For over two years the Jackson Hole Conservation Alliance has worked with our partners and the Town Council to develop updates to our downtown (District 2) land development regulations (LDRs) which will help house our community’s middle class, help our small businesses find and keep hard working employees, and keep downtown vibrant and the heart of our community.
As the Jackson Town Council nears the finish line of adopting these updated regulations, they are working hard to sort out the final details. One of these is how to structure a workforce housing incentive program in order to empower the free market to generate housing that’s affordable to people who work here – specifically, should short-term rentals be allowed in “incentive” units within the “downtown core” area?
Recently, the Alliance helped analyze a potential downtown project to determine whether or not including short-term rentals as part of this incentive program would tip the balance and get workforce housing built. This quick and preliminary analysis indicated that including short-term rentals appeared to make the project “pencil,” so workforce homes would get built, and the number of workforce units would be greater than the number of jobs generated by the new short-term rentals.
Based on this analysis and our commitment to advancing balanced policy solutions that help house our community’s middle class, the Alliance made a quick decision to support allowing short-term rentals as part of the workforce housing incentive program.
Here’s the thing, since making this quick decision, we have dug further into this issue and discovered a significant unintended consequence: if all landowners in the downtown core zone used this incentive, the net impact to the community could be as large as 1.2-2.4 million square feet of short-term rentals – in other words, we’re adding millions of square feet of additional potential lodging or “non-residential” use. That is in clear conflict with the Town and County’s recent agreement to limit non-residential growth to “plus or minus zero,” an agreement we strongly supported – so we can’t support short-term rentals in this incentive without further analysis.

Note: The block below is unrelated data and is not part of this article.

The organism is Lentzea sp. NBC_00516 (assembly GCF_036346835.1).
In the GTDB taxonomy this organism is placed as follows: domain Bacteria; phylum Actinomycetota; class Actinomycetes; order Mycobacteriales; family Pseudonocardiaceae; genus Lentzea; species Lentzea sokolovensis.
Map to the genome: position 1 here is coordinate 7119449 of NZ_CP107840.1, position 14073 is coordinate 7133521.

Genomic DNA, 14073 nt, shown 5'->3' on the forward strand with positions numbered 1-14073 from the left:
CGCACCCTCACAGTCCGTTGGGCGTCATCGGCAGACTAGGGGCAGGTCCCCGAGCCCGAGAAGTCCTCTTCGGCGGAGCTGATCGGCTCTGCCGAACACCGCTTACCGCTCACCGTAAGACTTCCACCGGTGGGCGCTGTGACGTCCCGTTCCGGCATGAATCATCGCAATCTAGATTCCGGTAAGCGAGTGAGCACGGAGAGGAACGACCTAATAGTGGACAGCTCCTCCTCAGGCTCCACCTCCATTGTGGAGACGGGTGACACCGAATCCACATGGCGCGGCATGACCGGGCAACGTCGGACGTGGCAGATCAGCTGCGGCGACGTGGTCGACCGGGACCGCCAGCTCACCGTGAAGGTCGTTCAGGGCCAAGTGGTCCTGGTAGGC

Furthermore, subsequent analysis conducted over the past week raises serious questions regarding whether including short-term rentals in the workforce housing incentive program would in fact produce more workforce housing than it would generate jobs.
This is an incredibly complicated issue and we recognize that neither we as an organization nor our community should be making decisions with long-lasting impacts based on the quick and preliminary analysis of one project. We should monitor and assess whether these workforce housing incentives perform well or whether we need to do other things to incent workforce housing. We support the Town Council direction to appoint a committee to look into these questions.
Being an organization committed to making decisions based on an honest conversation grounded in facts and data, we respectfully request the Town Council move forward with the proposed updates to the downtown LDRs without short-term rentals in the workforce housing incentive program at this time.
In addition, we respectfully request the Town Council direct planning staff to perform an in-depth analysis of the potential benefits and impacts of including short-term rentals in the workforce housing incentive program in order for our community to make the best decision for our future, and bring that analysis back for a robust community conversation as part of future code revisions.
Click here to send an email to Mayor Flitner and the Jackson Town Council asking them to please move forward with the proposed updates to the downtown LDRs without short-term rentals in the workforce housing incentive program at this time, and to direct planning staff to analyze the full impacts of including short-term rentals in the workforce housing incentive program for a robust community conversation as part of future code revisions.